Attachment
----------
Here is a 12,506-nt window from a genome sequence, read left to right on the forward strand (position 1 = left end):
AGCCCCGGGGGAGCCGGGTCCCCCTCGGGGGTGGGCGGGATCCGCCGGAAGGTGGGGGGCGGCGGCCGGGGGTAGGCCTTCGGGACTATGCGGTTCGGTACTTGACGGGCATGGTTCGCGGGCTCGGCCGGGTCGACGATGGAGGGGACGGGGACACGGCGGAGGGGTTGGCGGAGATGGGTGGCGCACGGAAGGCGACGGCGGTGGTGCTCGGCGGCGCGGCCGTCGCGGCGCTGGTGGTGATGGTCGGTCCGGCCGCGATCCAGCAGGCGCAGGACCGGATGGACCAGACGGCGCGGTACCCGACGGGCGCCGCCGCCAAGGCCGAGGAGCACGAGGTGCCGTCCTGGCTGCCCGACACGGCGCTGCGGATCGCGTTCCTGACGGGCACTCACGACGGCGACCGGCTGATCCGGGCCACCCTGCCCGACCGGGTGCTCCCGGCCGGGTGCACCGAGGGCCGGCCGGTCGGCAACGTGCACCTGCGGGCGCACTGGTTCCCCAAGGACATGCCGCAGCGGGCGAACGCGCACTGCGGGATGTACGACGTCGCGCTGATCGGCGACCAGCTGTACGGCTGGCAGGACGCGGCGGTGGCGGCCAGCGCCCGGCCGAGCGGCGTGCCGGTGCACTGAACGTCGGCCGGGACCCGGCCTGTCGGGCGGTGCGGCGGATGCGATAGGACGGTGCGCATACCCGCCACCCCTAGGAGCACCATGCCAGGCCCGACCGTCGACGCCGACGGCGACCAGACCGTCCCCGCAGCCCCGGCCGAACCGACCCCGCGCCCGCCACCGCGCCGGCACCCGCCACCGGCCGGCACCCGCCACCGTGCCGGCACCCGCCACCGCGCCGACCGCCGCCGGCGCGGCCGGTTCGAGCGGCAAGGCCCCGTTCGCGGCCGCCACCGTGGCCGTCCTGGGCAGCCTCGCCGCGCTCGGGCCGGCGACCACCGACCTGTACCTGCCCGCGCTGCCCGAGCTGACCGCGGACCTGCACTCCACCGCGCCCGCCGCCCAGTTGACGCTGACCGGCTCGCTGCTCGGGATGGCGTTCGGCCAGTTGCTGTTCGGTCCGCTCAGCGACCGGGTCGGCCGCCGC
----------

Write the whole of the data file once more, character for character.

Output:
Here is a 12,506-nt window from a genome sequence, read left to right on the forward strand (position 1 = left end):
AGCCCCGGGGGAGCCGGGTCCCCCTCGGGGGTGGGCGGGATCCGCCGGAAGGTGGGGGGCGGCGGCCGGGGGTAGGCCTTCGGGACTATGCGGTTCGGTACTTGACGGGCATGGTTCGCGGGCTCGGCCGGGTCGACGATGGAGGGGACGGGGACACGGCGGAGGGGTTGGCGGAGATGGGTGGCGCACGGAAGGCGACGGCGGTGGTGCTCGGCGGCGCGGCCGTCGCGGCGCTGGTGGTGATGGTCGGTCCGGCCGCGATCCAGCAGGCGCAGGACCGGATGGACCAGACGGCGCGGTACCCGACGGGCGCCGCCGCCAAGGCCGAGGAGCACGAGGTGCCGTCCTGGCTGCCCGACACGGCGCTGCGGATCGCGTTCCTGACGGGCACTCACGACGGCGACCGGCTGATCCGGGCCACCCTGCCCGACCGGGTGCTCCCGGCCGGGTGCACCGAGGGCCGGCCGGTCGGCAACGTGCACCTGCGGGCGCACTGGTTCCCCAAGGACATGCCGCAGCGGGCGAACGCGCACTGCGGGATGTACGACGTCGCGCTGATCGGCGACCAGCTGTACGGCTGGCAGGACGCGGCGGTGGCGGCCAGCGCCCGGCCGAGCGGCGTGCCGGTGCACTGAACGTCGGCCGGGACCCGGCCTGTCGGGCGGTGCGGCGGATGCGATAGGACGGTGCGCATACCCGCCACCCCTAGGAGCACCATGCCAGGCCCGACCGTCGACGCCGACGGCGACCAGACCGTCCCCGCAGCCCCGGCCGAACCGACCCCGCGCCCGCCACCGCGCCGGCACCCGCCACCGGCCGGCACCCGCCACCGTGCCGGCACCCGCCACCGCGCCGACCGCCGCCGGCGCGGCCGGTTCGAGCGGCAAGGCCCCGTTCGCGGCCGCCACCGTGGCCGTCCTGGGCAGCCTCGCCGCGCTCGGGCCGGCGACCACCGACCTGTACCTGCCCGCGCTGCCCGAGCTGACCGCGGACCTGCACTCCACCGCGCCCGCCGCCCAGTTGACGCTGACCGGCTCGCTGCTCGGGATGGCGTTCGGCCAGTTGCTGTTCGGTCCGCTCAGCGACCGGGTCGGCCGCCGC